Letter to the Editor
The two letters (letters Sept 24th, P Bowden & Mike Fear, p15) criticising the reported BANES plans (Sept 17th) for traffic reduction and promoting cycling make some very valid points. Based on the clear evidence from other UK cities the present plans whilst laudable in themselves and necessary, will not significantly reduce car traffic nor increase cycling unless an acceptable alternative to buses is on offer to motorists without also damaging Bath’s economy.
Simply “improving access to public transport” by which Councillor Wright presumably means better bus services, has been demonstrated time and time again to be unable to attract motorists in sufficient numbers to make any difference. Examples of failure are Runcorn in the 60’s built entirely around buses, the Swansea bendy bus scheme, the Cambridge Busway and many more. (See Bath Trams website) Why does Councillor Wright think Bath would be any different?
It is wishful thinking that everyone can cycle, and wishful thinking that public transport by buses can be enhanced sufficiently to attract motorists and crucially cannot reduce the nightmare for parents of the school run. In cities where trams are re-installed car usage reduces and cycling increases.
Councillor Wright and other Lib Dems have attended a number of Bath Trams conferences where firm evidence has been presented which shows that the only way city car traffic has been reduced and commerce increased, has been to introduce steel wheeled trams, which also encourage cycling by reducing the number of cars and which simultaneously makes it easier for trams. The Croydon tram system like many others in UK has shown a 30% switch from cars to trams and such a switch has never been demonstrated with buses. A bus route’s flexibility is a disadvantage to would be passengers since buses and routes can be withdrawn at will, whereas trams create long term certainty for businesses and commuters alike.
All the UK re-trammed cities (Edinburgh, Birmingham, Croydon, Sheffield, Manchester, Nottingham, Newcastle), have experienced massive switches to trams and re-generation largely due to the reintroduction of steel wheeled trams, and indeed London Docklands had the light rail specifically because Heseltine realised that rail connection was needed to encourage regeneration and make it a commercial success – he knew buses simply wouldn’t do. And as in Edinburgh once one line is introduced there is a clamour for extension.
Countries that had removed their trams after the war like Spain and France have realised their mistake and are busy putting them back due to the benefits they provide which buses alone don’t.
Simply restricting the ability to drive, without providing a proven acceptable alternative such as a tram means Bath’s commercial fortunes will further decline as residents resist coming into town because of the inconvenience and cost; they will either shop elsewhere or buy on line.
These stark differences occur because buses cannot, for fundamental reasons, offer the quality of service of trams which motorists demand – Such as short waiting times of 6 – 10 minutes, good service all day and evening, (Julie and Johnny can come home safely from school even after dark), reliability, roomy so not being crammed in bench seats, cheap, comfort, the ability to cut through traffic with Green Wave, and yes inflexibility meaning the motorist can rely on the tram being there for years ahead and so may even sell his car and businesses and shops will re-locate along the route instead of concentrating in the centre. (Witness the fading shop adverts of past shops primarily located along old tram lines)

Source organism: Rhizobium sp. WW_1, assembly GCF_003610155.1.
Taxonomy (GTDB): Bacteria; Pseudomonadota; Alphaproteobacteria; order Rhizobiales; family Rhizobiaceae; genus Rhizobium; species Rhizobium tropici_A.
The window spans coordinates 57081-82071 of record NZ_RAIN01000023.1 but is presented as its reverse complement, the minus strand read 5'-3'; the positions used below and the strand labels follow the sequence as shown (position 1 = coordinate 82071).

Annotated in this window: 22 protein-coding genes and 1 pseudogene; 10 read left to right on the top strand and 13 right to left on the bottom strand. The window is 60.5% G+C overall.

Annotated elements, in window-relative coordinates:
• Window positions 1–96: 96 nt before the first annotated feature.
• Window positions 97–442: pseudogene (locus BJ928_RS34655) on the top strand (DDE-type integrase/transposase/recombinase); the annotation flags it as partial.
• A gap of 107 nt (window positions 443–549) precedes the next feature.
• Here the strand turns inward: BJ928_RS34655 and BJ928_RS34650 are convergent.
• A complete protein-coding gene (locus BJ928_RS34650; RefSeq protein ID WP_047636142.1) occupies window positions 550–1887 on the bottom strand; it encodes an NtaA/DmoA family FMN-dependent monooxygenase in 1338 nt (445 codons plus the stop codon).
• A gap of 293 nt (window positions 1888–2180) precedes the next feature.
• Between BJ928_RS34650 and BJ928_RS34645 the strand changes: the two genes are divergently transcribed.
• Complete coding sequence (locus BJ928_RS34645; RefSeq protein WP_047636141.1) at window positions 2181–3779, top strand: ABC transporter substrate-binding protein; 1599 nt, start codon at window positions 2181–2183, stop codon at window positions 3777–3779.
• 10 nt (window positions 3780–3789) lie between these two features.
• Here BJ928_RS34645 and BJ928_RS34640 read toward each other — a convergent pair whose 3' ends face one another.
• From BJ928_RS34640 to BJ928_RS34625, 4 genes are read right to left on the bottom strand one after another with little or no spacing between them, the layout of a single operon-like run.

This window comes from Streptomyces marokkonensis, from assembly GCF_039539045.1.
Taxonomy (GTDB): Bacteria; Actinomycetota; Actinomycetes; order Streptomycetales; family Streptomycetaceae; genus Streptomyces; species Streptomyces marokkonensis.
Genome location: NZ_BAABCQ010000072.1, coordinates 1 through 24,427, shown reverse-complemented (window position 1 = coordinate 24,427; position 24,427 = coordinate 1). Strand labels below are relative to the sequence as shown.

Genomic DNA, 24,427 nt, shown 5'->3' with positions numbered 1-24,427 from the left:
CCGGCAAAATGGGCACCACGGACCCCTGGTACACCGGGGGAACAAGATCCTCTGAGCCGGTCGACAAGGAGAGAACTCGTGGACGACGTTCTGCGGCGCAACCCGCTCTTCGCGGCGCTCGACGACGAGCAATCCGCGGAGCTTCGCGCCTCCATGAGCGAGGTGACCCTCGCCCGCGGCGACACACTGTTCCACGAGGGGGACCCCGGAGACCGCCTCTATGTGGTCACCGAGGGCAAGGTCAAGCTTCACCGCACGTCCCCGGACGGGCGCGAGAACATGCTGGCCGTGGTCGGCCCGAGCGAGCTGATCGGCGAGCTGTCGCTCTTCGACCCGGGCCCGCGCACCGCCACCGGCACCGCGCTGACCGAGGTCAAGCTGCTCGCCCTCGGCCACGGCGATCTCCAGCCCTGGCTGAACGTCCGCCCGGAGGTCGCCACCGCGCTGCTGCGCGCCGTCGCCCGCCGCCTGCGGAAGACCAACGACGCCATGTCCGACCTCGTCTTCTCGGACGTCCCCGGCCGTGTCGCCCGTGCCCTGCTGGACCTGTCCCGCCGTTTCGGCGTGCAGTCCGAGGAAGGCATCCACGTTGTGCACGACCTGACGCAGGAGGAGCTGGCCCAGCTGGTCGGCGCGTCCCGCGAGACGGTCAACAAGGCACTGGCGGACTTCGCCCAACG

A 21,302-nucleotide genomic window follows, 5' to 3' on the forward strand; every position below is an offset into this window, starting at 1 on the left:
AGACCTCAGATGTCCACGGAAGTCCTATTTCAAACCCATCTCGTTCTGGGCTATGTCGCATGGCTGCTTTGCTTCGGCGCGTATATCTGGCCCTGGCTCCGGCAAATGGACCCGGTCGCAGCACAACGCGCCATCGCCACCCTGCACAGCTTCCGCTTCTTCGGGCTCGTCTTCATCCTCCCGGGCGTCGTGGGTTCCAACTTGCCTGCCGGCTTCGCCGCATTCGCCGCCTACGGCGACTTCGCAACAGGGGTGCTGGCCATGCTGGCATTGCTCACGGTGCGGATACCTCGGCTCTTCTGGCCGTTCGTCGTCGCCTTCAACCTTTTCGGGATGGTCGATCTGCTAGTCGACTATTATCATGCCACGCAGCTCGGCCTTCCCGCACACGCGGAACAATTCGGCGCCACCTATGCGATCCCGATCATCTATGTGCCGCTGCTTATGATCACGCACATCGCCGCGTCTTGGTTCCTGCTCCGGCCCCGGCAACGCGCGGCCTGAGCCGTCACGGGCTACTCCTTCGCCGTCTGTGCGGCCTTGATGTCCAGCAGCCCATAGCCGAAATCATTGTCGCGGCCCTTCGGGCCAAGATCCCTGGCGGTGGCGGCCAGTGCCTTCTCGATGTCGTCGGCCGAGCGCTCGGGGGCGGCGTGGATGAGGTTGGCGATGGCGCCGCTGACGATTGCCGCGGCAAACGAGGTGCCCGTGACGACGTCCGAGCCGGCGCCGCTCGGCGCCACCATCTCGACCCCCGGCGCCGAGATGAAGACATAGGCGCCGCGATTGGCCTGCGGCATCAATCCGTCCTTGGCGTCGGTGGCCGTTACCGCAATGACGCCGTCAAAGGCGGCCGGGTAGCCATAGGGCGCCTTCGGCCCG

For engineering and economic reasons, buses cannot offer these benefits, and yes trams are cheaper per seat mile than a bus (in cities) – you are sharing the cost of the driver, the largest cost over many more passengers. The reliability and frequency means parents will trust their children to even a two tram journey across town (and back from an after school club when it’s dark), something unthinkable with an unreliable bus service – thus cutting the massive school run problem causing a third of peak hour congestion (first brought to prominence by Cllr Wreight). Ditto the majority of car journeys in Bath are cross town, because of the time delay and unreliability of taking a two-bus trip e.g. from say Combe Down to the RUH, but perfectly feasible with a tram system.
Buses are a great system but should be integrated with trams and reserved for low traffic or rural routes and as feeder routes for the central tram lines where they excel. But a tram / light rail is definitely needed to connect Radstock and the Somer Valley to Bath also a link to Bristol.
Trams which now can run without overhead wires tick all the environmental boxes – run directly on renewable electricity, have 1/5 the energy consumption of a bus and no road or tyre dust pollution.
It is a tragedy that rather than allocate the £450k obtained from WECA by Bath Trams’ efforts (and the successful Atkins study we also facilitated which showed at least 4 likely routes) specifically to study the feasibility of reintroducing trams into Bath, is being spent on yet another transport study.
A tram network can be used to ferry in goods from lorries dropping wheeled cargo baskets at out of town stops reducing the ingress of HGVs, and carry cyclists up hills.
Bath Trams is not against buses and pro-trams for any fanatic, nostalgic or romantic reasons, simply the overwhelming evidence shows that trams are not only the cheapest solution (on the correct routes) in the long run, but also the only way to reduce car traffic, boost cycling and walking and to cut carbon and pollution – have a look at the Bath Trams Web site for the evidence. Anything else is wishful thinking and a refusal to face the evidence.
Chair, Bath Trams